Philip Portelli said:

Which is even stranger because I never felt that Batman kills the Joker at the end. Then again, I never liked the ending anyway. To me, it's another example of Moore losing steam as he doesn't have a strong finish to match his gripping opening chapters. And if it was out of continuity, why not show Batman finally dealing with Joker instead of laughing at one of his jokes which wasn't funny in the first place.

I never really liked the ending either, or felt that Batman killed him, and thought the ending was weak, until I read about Alan Moore's original intention. Then it all fell into place and made sense. That lame joke plays out in parallel to the final, wordless page, in which Batman breaks the Joker's neck off panel. The whole theme of the issue is "one bad day." It was one bad day which turned the unnamed stand-up comedian into the Joker in the first place, and it is similarly one bad day  the Joker creates for Commissioner Gordan in an attempt to send him over the edge. Ironically, it is this one bad day he himself created which causes Batman to cross the line. Again, compare the Joker's final joke with Batman's final action. Moore is saying that the Joker is insane, and killing him is the only sane response. If Batman doesn't kill the Joker at the end, the whole story collapses like a house of cards (all Jokers). Granted, it is a very subtle ending, and not entirely successful. I didn't get it until it was pointed out to me, when suddenly it all made sense. It's brilliant, but only as "the last Batman/Joker story." 

The killing at the end could only work if, as well as being the Last Joker Story, it was the Last Batman Story because he definitely looked unhinged! And if that's the "true" ending then the Joker wins!

That was never Moore's intention. The whole point of the story is the opposite: The Joker's convinced, so to speak that he's not at fault—anyone would do what he did if they were pushed. And the story shows he's wrong.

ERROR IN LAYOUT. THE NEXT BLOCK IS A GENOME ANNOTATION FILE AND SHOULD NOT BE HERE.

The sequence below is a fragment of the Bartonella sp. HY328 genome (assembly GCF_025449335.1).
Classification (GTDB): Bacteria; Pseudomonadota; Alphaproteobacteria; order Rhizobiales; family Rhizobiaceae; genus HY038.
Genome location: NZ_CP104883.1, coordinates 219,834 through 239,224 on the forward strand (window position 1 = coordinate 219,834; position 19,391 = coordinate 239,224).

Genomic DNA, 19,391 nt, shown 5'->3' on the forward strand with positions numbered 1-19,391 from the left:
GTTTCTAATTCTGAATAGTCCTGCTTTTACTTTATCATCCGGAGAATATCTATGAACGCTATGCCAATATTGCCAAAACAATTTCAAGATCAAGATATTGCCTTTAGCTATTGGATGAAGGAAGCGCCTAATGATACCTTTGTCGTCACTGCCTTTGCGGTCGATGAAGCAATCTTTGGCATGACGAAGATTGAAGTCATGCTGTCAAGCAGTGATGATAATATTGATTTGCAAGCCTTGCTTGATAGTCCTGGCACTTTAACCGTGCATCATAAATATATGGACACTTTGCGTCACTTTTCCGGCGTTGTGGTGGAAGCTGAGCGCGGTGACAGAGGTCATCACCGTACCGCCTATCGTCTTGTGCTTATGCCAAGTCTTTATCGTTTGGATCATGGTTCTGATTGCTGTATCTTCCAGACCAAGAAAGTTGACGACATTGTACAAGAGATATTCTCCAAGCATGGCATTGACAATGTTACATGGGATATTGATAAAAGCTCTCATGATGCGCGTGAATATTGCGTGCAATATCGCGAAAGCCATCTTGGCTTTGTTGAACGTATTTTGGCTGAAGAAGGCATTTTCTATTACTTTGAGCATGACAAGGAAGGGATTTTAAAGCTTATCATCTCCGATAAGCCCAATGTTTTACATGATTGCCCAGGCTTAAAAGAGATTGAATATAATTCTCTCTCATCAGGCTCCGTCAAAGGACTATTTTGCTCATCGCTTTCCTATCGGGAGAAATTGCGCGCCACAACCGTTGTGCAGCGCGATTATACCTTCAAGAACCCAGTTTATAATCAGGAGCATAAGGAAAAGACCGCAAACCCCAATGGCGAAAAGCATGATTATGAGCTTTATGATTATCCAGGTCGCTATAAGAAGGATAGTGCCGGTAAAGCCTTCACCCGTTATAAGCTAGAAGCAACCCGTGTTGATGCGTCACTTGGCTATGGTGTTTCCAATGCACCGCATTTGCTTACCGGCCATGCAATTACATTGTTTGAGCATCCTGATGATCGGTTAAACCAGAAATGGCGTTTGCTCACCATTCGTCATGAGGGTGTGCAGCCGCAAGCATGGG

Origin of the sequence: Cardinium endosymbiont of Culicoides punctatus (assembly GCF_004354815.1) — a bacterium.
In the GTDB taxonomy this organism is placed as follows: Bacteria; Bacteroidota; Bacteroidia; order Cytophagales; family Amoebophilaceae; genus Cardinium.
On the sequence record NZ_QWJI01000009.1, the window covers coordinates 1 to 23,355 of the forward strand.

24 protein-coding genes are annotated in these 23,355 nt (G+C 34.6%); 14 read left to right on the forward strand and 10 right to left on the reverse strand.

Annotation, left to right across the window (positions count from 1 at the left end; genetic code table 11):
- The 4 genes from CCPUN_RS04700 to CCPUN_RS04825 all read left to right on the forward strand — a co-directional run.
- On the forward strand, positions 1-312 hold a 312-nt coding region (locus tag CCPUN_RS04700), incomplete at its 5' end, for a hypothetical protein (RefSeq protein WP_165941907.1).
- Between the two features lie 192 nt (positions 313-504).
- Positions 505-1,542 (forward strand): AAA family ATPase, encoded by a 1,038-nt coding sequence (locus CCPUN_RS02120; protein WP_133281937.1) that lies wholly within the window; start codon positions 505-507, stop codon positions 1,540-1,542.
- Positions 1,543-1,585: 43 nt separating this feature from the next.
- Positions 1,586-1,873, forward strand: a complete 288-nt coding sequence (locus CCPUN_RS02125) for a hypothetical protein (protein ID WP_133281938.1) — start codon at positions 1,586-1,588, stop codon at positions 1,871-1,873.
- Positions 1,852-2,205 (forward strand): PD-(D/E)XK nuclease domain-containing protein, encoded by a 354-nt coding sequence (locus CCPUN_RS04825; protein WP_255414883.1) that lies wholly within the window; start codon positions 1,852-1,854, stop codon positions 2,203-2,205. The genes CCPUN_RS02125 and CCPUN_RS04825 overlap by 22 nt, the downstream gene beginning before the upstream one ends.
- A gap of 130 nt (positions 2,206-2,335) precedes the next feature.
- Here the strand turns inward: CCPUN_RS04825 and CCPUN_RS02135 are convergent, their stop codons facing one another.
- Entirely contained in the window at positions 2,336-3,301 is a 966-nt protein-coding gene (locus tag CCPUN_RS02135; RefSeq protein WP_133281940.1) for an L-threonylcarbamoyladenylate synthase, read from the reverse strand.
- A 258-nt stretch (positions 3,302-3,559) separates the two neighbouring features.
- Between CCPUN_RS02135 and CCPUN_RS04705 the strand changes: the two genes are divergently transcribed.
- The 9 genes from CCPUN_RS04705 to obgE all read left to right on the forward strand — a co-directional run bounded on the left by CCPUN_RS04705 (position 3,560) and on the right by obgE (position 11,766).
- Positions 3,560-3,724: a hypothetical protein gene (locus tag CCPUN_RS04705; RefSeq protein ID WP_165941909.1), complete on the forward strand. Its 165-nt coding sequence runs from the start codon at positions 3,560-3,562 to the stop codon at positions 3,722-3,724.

One of my fellow bloggers at Atomic Junkshop goes into detail on why "Joker dies off-panel" doesn't make sense: https://atomicjunkshop.com/dumb-fan-theories-part-i-the-killing-joke/

As for continuity, Barbara Kesel has said she wrote Batgirl retiring to set up the story (as Brian Cronin notes here: https://www.cbr.com/comic-book-legends-revealed-585/) So if it was initially conceived as out-of-continuity, that idea died fairly soon.


Jeff of Earth-J said:

Philip Portelli said:

Which is even stranger because I never felt that Batman kills the Joker at the end. Then again, I never liked the ending anyway. To me, it's another example of Moore losing steam as he doesn't have a strong finish to match his gripping opening chapters. And if it was out of continuity, why not show Batman finally dealing with Joker instead of laughing at one of his jokes which wasn't funny in the first place.

I never really liked the ending either, or felt that Batman killed him, and thought the ending was weak, until I read about Alan Moore's original intention. Then it all fell into place and made sense. That lame joke plays out in parallel to the final, wordless page, in which Batman breaks the Joker's neck off panel. The whole theme of the issue is "one bad day." It was one bad day which turned the unnamed stand-up comedian into the Joker in the first place, and it is similarly one bad day  the Joker creates for Commissioner Gordan in an attempt to send him over the edge. Ironically, it is this one bad day he himself created which causes Batman to cross the line. Again, compare the Joker's final joke with Batman's final action. Moore is saying that the Joker is insane, and killing him is the only sane response. If Batman doesn't kill the Joker at the end, the whole story collapses like a house of cards (all Jokers). Granted, it is a very subtle ending, and not entirely successful. I didn't get it until it was pointed out to me, when suddenly it all made sense. It's brilliant, but only as "the last Batman/Joker story." 

As it stands, the Joker raped and crippled Barbara Gordon and got off pretty much scot free. 

"And if that's the 'true' ending then the Joker wins!"

Nonsense. Justice wins.

The Joker basically always gets off scot-free, doesn't he?  I think I'd more comfortable with the character of he was something like Redjac in that one Star Trek episopde.

Jeff of Earth-J said:

As it stands, the Joker raped and crippled Barbara Gordon and got off pretty much scot free. 

"The Joker basically always gets off scot-free, doesn't he?"

Too true.

"And the story shows he's wrong."

No, he's right (he just didn't think it through).